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COVID-19 tiger: Animal Planet show explains how Nadia was tested and what happens now

Bill Keveney
USA TODAY

How do you test a tiger for the coronavirus?

The Bronx Zoo's chief veterinarian explains the testing process for Nadia, the four-year-old Malayan tiger whose positive test for the coronavirus this week drew international attention, in a 10-minute update on Animal Planet's "The Zoo" this Saturday (9 EDT/PDT).

But first, the big news: Nadia and six other big cats showing symptoms of COVID-19 are on the mend, Dr. Paul Calle says.

"Fortunately, Nadia and the other tigers and all the lions are showing daily progressive signs of improvement. And we expect full recoveries for all of them," Calle says in a video that will be part of Saturday's episode of the Animal Planet series, which takes a behind-the-scenes look at the Bronx Zoo.

Nadia, the Bronx Zoo tiger that tested positive for the coronavirus, is expected to make a full recovery.

Nadia was tested after her sister Azul, two Amur tigers and three African lions developed a dry cough. On Sunday, the Bronx Zoo and the U.S. Department of Agriculture announced three labs had confirmed a positive COVID-19 test for Nadia, who had a cough and mild loss of appetite. 

In the upcoming episode, Calle explains the process, which is a bit more complex than the drive-up procedure undertaken by many human subjects.

"To do the test, it's similar to how people get tested, but of course Nadia was under general anesthesia and we obtained swabs from her nose, the back of her throat and fluid from her lungs," Calle says. "Then, all of those samples were sent to the veterinary labs for testing. The veterinary laboratories did confirm that Nadia was infected with the same virus that's affecting people."

Animal health:Bronx Zoo tiger becomes first of its kind to test positive for coronavirus, officials say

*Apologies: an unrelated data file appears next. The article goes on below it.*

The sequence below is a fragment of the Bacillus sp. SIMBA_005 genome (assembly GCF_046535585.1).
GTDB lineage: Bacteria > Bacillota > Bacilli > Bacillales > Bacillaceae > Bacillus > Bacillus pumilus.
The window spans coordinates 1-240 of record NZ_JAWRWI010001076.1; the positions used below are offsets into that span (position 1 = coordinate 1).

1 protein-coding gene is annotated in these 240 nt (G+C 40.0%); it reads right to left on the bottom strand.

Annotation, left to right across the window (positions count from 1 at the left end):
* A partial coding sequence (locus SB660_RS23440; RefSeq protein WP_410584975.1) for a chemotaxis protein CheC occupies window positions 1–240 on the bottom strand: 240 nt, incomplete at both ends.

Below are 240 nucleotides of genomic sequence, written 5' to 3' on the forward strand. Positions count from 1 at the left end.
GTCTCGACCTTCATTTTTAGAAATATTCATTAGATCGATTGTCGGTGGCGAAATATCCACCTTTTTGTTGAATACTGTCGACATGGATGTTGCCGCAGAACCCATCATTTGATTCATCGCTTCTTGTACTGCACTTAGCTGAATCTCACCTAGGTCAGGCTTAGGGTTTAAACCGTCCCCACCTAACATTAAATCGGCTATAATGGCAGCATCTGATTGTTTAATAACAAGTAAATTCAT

Animal medical experts are adapting to the positive test, the first known instance of a tiger being infected with the virus.

"This wasn't supposed to happen to lions and tigers and other big cats, so now we are writing the book about what happens when a lion or tiger gets infected by coronavirus," Calle says.

Calle previously reported the big cats were infected after coming into contact with one or more asymptomatic staff members. The zoo has enacted new policies to protect the animals.

"We are practicing social distancing with our wild cats as well. We're not interacting closely with them and the keepers are wearing masks and coveralls and measures are in place to prevent infection of the cats," he says.

Saturday's episode will feature experts from other Animal Planet shows, including "Extinct or Alive" wildlife biologist Forrest Galante explaining how COVID-19 connects to wildlife and Dr. Jeff Young of "Dr. Jeff: Rocky Mountain Vet" discussing if and how the virus affects pets.  

An April 5 USDA statement about Nadia's positive test said there have been no reports of pets becoming sick with COVID-19 in the U.S., but that anyone who has the illness should restrict contact with animals until more is known about the virus.

The Bronx Zoo has been closed to the public since mid-March. The first tiger began showing signs of sickness on March 27.